World Wide Web Consortium (W3C) has recently voted in favor the DRM standard. Electronic Frontier Foundation (EFF) has been fighting against it, now lost, and resigned from the W3C. Read more:
It is a tragedy that we will be doing that without our friends at the W3C, and with the world believing that the pioneers and creators of the web no longer care about these matters.
Effective today, EFF is resigning from the W3C.
Advisory Committee Representative to the W3C for the Electronic Frontier Foundation
Wow! This is big. And bad. Like breaking bad.
DRM will die one day. But it looks like it will take a few more years, court cases, and such to help it go into the ground. We could haven spent all this effort on something much more useful and productive.
Electronic Frontier Foundation reports some excellent news:
Today EFF is pleased to announce Let’s Encrypt, a new certificate authority (CA) initiative that we have put together with Mozilla, Cisco, Akamai, IdenTrust, and researchers at the University of Michigan that aims to clear the remaining roadblocks to transition the Web from HTTP to HTTPS.
With a launch scheduled for summer 2015, the Let’s Encrypt CA will automatically issue and manage free certificates for any website that needs them. Switching a webserver from HTTP to HTTPS with this CA will be as easy as issuing one command, or clicking one button.
Every time I proudly wear my EFF member t-shirt, people ask me what is EFF. And every time I explain and point them to EFF.org for more information. It’s a shame that many of those who even live and breath online don’t know what EFF is and what those guys do. Have a look at their most recent victory:
In a statement, Astrolabe said, “Astrolabe’s lawsuit against Mr. Olson and Mr. Eggert was based on a flawed understanding of the law. We now recognize that historical facts are no one’s property and, accordingly, are withdrawing our Complaint. We deeply regret the disruption that our lawsuit caused for the volunteers who maintain the TZ database, and for Internet users.”
“It’s a fundamental principle of copyright law that facts are not copyrightable, and Astrolabe should have known that,” said EFF Intellectual Property Director Corynne McSherry. “While the lawsuit should never have been filed, we’re pleased that the legal threat to an important resource has been eliminated.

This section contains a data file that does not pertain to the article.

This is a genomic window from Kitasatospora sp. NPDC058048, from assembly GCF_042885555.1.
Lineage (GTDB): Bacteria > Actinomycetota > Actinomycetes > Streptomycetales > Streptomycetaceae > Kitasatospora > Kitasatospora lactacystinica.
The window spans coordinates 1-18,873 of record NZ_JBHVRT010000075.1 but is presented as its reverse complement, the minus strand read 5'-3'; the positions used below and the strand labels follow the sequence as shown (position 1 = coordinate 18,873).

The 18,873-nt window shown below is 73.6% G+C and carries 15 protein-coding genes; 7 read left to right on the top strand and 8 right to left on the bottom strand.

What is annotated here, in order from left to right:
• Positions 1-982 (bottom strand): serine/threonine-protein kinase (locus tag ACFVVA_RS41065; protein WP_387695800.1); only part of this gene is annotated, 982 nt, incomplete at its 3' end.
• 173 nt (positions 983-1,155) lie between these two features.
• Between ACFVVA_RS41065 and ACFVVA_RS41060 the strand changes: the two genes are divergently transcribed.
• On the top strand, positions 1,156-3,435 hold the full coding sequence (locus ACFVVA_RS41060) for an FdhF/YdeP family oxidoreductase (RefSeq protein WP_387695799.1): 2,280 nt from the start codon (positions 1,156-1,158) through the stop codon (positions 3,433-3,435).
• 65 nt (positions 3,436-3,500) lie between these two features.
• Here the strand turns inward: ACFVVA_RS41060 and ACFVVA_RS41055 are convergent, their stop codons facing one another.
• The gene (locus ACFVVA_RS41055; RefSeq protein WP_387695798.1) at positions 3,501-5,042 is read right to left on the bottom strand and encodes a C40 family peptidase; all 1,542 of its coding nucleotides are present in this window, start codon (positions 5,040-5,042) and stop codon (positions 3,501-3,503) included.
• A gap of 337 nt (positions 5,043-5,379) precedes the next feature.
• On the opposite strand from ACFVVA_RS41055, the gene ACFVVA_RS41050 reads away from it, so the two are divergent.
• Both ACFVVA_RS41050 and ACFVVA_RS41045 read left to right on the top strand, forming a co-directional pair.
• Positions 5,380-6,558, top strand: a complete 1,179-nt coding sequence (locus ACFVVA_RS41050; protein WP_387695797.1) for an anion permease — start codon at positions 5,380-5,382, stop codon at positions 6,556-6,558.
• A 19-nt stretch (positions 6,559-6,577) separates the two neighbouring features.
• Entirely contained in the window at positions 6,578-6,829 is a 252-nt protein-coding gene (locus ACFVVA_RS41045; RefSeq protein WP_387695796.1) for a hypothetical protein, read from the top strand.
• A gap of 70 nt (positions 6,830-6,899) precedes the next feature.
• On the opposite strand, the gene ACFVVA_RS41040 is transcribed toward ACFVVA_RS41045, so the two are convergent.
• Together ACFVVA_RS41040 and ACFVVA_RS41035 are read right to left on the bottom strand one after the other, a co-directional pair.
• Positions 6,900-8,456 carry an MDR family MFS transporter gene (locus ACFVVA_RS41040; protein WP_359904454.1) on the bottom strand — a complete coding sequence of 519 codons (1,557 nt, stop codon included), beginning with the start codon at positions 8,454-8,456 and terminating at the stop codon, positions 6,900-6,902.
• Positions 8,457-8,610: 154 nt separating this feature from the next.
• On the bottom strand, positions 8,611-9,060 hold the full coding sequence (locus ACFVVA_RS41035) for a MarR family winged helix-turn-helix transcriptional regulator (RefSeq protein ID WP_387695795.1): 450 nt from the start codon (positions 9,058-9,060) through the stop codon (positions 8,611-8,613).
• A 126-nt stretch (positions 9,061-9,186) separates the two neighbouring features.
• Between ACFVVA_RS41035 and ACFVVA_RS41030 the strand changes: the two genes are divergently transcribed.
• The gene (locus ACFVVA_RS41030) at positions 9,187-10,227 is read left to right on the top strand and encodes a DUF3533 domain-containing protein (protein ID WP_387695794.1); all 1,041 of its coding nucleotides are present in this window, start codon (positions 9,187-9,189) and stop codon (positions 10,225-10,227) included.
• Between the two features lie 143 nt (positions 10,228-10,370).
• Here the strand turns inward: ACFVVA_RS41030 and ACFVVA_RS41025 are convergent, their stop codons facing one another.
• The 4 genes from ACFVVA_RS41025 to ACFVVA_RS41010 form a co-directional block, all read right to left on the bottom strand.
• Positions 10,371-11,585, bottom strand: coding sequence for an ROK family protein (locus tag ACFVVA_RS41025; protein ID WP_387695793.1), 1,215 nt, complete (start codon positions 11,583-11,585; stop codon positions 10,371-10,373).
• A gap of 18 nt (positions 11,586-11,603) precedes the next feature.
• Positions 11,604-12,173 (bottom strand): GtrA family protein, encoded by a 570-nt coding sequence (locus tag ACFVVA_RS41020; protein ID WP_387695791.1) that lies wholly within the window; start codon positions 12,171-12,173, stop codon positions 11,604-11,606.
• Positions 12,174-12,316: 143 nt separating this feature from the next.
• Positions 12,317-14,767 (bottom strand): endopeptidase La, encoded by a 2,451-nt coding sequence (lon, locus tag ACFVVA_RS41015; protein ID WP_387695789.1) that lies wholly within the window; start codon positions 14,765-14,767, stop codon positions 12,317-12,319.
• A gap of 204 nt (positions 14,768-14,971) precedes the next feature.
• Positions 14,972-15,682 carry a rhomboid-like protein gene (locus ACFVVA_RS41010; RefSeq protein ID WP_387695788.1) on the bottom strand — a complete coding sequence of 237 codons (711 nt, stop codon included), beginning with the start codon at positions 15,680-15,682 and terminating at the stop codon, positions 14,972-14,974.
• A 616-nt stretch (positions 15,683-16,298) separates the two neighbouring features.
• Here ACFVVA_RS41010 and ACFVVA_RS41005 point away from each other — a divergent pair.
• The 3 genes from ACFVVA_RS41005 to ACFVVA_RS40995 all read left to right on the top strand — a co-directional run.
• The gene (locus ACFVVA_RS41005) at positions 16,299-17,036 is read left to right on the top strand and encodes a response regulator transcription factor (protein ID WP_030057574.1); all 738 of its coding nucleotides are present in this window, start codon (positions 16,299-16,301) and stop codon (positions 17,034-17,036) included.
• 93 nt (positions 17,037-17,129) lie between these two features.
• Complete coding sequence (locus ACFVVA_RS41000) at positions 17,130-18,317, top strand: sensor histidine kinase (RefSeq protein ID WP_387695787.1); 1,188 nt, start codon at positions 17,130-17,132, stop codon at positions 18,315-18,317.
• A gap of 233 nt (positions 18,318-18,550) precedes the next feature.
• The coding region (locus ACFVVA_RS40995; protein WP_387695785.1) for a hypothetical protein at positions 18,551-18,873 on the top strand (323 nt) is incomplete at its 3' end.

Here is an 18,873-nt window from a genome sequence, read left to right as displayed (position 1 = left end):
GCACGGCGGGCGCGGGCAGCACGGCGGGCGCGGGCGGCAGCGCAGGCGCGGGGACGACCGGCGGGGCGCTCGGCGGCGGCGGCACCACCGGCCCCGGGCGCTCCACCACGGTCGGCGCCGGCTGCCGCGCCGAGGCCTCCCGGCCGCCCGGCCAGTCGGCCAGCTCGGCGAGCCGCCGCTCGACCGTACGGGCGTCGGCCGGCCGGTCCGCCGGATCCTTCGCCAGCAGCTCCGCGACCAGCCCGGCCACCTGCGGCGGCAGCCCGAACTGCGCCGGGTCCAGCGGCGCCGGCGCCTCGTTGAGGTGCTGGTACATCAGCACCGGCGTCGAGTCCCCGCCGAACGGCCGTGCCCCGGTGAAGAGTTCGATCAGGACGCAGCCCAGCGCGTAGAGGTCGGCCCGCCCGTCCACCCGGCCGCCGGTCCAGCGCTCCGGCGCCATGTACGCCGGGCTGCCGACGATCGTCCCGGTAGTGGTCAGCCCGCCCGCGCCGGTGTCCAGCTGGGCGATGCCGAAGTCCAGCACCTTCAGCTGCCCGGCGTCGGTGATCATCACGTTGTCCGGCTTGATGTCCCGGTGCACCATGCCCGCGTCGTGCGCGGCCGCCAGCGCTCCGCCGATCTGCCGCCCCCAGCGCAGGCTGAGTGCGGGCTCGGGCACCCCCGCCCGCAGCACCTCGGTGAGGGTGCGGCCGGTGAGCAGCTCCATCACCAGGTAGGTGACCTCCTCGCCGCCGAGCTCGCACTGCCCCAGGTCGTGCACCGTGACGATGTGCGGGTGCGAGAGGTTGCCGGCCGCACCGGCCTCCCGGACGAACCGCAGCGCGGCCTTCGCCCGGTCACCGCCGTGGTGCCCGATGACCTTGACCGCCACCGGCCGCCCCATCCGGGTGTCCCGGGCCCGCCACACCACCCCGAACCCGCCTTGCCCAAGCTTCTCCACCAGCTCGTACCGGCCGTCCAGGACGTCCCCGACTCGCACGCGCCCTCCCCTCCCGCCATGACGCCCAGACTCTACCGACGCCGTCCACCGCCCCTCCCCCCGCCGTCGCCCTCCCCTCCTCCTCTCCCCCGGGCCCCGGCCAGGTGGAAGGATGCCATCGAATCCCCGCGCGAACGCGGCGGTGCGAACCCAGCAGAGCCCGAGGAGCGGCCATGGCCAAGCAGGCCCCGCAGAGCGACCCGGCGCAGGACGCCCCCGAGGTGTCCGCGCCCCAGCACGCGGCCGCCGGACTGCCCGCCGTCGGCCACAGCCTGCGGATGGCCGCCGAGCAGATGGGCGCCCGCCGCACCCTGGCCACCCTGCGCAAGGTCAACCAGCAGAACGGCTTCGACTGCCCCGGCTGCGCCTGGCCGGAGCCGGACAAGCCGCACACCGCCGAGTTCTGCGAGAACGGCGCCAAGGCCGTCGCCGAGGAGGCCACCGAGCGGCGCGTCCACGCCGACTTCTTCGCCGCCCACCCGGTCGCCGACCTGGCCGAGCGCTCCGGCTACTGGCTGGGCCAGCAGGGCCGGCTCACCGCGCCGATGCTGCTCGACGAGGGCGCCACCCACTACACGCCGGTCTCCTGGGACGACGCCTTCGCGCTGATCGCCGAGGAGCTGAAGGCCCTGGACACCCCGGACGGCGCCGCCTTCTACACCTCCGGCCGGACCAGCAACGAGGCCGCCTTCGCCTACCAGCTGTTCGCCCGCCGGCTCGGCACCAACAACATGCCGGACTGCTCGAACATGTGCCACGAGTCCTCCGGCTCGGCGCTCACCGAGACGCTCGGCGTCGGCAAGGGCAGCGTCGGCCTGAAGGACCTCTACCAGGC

You can help them do what they do, by joining and donating.
Most of the times, when I donate money, I don’t really expect anything back. I don’t see them as an investment to the future of the person or organization, but rather a gratitude and appreciation for the past. It was also how I saw my support of Electronic Frontier Foundation (EFF). Today I received a press release from EFF, which made me proud to be a member and also a little extra happy about the money I donated over the last few years. It’s a big win over Digital Millennium Copyright Act (DMCA), which is one law that I never liked too much. Here is a quote to get you started:
San Francisco – The Electronic Frontier Foundation (EFF) won three critical exemptions to the Digital Millennium Copyright Act (DMCA) anticircumvention provisions today, carving out new legal protections for consumers who modify their cell phones and artists who remix videos — people who, until now, could have been sued for their non-infringing or fair use activities.
“By granting all of EFF’s applications, the Copyright Office and Librarian of Congress have taken three important steps today to mitigate some of the harms caused by the DMCA,” said Jennifer Granick, EFF’s Civil Liberties Director. “We are thrilled to have helped free jailbreakers, unlockers and vidders from this law’s overbroad reach.”
Continue reading the full press release and supporting documents.
As a side note, once again I am amazed at how much influence some American law has on my life, which happens to be far away from the United States territory. Being a daily user of many services provided by Americans and from the United States soil, I am impacted by rules and limitations faced by those people who provide those services.
I’ve recently made a donation to Eff.org and also bought some stickers from them. Since I put the sticker on my laptop, I am getting this question all the time: “What is eff.org?“. I even get this question from people who I thought were very familiar with EFF’s work. Well, here is an answer to that question from the eff.org web site:
EFF is the leading civil liberties group defending your rights in the digital world.
EFF stands for Electronic Frontier Foundation. In a nutshell, they are the good guys. They’ve done a lot of good over the last few years, and they are still at work. Check their web site for what they have done, and see if you can help in any way.
And if you want a sticker, I have a few to pass around.